Insight from measurements –Secondary pollutants from UK/Europe –Natural particle episodes e.g. Saharan dust in March 2000 –Very localised conditions e.g. congested traffic and the specific configuration of buildings
Model development Data from LAQN has been used in the development of practical models for London –NO 2 and PM 10 regression and receptor models (Carslaw et al., 2001; Fuller et al., 2002) –Techniques used in tandem with ADMS to predict concentrations London-wide Carslaw, D.C., Beevers, S.D., Fuller, G., 2001. An Empirical Approach for the Prediction of Annual Mean Nitrogen Dioxide Concentrations in London. Atmospheric Environment, Vol. 35, 1505-1515. Fuller, G.W., Carslaw, D.C., Lodge, H.W., 2002. An Empirical Approach for the Prediction of Daily Mean PM 10 Concentrations. Atmospheric Environment, Vol. 36, 1431-1441.
Met pre-processors Some account has been taken of urban meteorology based on parameterisations in the literature –Addition of anthropogenic heat flux –Approach is too simplistic –Need for more appropriate met data for urban modelling (heat fluxes, energy balances)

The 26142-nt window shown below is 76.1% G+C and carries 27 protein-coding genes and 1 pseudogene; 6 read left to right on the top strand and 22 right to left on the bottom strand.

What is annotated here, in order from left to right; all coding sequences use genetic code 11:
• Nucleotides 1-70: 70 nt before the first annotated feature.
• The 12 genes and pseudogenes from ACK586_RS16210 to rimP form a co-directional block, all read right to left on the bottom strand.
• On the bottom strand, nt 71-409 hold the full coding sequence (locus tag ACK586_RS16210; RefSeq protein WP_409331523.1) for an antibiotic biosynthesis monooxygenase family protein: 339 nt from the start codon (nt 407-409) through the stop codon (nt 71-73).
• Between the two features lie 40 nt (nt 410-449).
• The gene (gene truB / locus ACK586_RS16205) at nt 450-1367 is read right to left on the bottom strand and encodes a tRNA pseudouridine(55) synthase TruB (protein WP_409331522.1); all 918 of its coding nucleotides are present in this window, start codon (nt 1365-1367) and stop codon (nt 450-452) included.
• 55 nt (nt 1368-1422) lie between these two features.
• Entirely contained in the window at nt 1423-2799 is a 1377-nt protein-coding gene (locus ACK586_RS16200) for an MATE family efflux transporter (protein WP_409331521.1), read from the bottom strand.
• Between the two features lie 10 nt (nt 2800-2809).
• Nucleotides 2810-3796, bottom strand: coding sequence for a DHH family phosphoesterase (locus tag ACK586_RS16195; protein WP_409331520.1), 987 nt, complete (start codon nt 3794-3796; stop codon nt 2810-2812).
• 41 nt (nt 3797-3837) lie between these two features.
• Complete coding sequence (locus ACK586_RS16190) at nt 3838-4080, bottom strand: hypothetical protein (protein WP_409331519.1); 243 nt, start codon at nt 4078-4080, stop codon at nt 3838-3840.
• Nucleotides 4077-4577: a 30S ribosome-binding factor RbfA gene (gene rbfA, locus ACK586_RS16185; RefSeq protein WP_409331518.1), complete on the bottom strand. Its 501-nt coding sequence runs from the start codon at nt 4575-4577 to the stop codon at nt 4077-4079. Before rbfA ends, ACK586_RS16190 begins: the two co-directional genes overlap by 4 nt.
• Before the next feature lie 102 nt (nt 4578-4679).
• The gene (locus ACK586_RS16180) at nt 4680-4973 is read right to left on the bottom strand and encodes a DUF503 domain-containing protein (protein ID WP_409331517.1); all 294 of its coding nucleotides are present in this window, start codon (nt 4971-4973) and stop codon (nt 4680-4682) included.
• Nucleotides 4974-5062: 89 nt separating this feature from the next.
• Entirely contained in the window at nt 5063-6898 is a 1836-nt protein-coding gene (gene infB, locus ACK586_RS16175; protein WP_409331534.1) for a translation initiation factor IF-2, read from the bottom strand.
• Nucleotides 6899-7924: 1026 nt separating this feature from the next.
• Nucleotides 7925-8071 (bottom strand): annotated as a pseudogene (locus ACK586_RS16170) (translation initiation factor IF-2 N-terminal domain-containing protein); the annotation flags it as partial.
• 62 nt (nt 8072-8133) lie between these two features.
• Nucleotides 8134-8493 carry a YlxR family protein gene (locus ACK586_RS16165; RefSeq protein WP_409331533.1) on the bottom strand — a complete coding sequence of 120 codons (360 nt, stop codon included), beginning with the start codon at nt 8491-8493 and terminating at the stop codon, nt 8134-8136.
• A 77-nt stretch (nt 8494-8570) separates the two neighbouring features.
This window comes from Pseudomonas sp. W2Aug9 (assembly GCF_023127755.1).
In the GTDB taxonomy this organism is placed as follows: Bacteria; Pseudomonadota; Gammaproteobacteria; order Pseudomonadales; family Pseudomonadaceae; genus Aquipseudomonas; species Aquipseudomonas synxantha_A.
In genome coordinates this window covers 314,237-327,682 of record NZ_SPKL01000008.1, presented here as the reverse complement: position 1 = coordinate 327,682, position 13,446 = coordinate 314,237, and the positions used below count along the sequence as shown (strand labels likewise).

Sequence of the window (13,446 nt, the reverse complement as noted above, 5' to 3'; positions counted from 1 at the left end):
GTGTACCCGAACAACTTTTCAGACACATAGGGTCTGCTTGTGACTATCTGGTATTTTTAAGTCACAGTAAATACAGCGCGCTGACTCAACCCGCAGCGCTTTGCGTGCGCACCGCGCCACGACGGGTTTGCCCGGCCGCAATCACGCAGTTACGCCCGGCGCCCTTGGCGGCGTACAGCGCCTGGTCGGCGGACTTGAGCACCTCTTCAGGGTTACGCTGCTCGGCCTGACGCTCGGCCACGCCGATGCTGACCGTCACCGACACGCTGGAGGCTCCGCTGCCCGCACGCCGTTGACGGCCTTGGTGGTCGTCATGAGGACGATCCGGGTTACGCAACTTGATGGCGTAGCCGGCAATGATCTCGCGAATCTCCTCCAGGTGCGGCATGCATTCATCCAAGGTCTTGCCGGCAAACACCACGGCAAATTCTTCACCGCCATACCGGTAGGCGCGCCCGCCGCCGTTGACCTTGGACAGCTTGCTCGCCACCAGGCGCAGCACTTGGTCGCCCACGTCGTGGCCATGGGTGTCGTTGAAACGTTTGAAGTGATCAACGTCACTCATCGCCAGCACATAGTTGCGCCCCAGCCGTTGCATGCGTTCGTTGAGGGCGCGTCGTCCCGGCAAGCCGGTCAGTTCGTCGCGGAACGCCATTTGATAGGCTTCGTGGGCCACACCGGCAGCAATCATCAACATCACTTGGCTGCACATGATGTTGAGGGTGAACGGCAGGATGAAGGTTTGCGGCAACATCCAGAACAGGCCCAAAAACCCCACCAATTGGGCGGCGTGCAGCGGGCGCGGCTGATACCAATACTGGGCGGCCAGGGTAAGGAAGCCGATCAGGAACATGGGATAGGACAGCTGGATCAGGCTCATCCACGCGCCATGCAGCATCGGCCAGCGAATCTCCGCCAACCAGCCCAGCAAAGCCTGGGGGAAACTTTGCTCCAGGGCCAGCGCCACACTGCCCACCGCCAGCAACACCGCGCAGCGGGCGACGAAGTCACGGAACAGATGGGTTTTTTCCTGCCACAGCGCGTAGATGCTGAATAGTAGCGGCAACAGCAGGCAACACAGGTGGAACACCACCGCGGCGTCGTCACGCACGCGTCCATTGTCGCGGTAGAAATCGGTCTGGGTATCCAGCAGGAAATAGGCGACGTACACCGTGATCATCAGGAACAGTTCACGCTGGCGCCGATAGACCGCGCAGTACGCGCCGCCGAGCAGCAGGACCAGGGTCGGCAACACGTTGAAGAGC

Application of dispersion models in London Projections of future base case concentrations of NO 2 and PM 10 Analysis of the efficacy of different potential policies in London e.g. a low emission zone and the use of new vehicle technologies
Congestion charging (CCS) ERG will be working with Transport for London to monitor the CCS scheme (AQ measurement, emissions, prediction) It will provide an unprecedented level of traffic activity information –Continuous traffic counters –Manual counts – specific vehicle types –Automatic number plate recognition (ANPR)
Congestion charging Many interesting research questions: CCS is a large natural experiment i.e. the effect of a perturbation How atmospheric composition responds to a specific policy in a large urban area Potential effects of displacing emissions to hours of the day where dispersion is less efficient How secondary pollutants respond to emissions changes over a comparatively small area Re-suspended particulate matter from vehicle-induced turbulence
Research priorities Urban meteorology –Significantly more information is required Connecting the different scales –No one model works at all scales Developments in dispersion modelling needs to be matched with developments in emissions inventories –Emission factors, spatial and temporal scales, species considered –A wider context: urban morphology, heat release etc. –Data management e.g. expertise with GIS